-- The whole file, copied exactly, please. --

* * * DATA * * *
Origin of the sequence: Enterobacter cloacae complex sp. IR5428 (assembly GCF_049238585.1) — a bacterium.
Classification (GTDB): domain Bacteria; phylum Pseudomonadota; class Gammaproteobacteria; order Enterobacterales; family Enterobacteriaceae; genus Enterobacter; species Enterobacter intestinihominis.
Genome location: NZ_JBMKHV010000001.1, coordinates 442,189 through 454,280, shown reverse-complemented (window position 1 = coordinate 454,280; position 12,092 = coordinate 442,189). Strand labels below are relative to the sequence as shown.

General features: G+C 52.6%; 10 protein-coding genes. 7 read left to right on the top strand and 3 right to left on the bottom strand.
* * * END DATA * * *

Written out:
Origin of the sequence: Enterobacter cloacae complex sp. IR5428 (assembly GCF_049238585.1) — a bacterium.
Classification (GTDB): domain Bacteria; phylum Pseudomonadota; class Gammaproteobacteria; order Enterobacterales; family Enterobacteriaceae; genus Enterobacter; species Enterobacter intestinihominis.
Genome location: NZ_JBMKHV010000001.1, coordinates 442,189 through 454,280, shown reverse-complemented (window position 1 = coordinate 454,280; position 12,092 = coordinate 442,189). Strand labels below are relative to the sequence as shown.

General features: G+C 52.6%; 10 protein-coding genes. 7 read left to right on the top strand and 3 right to left on the bottom strand.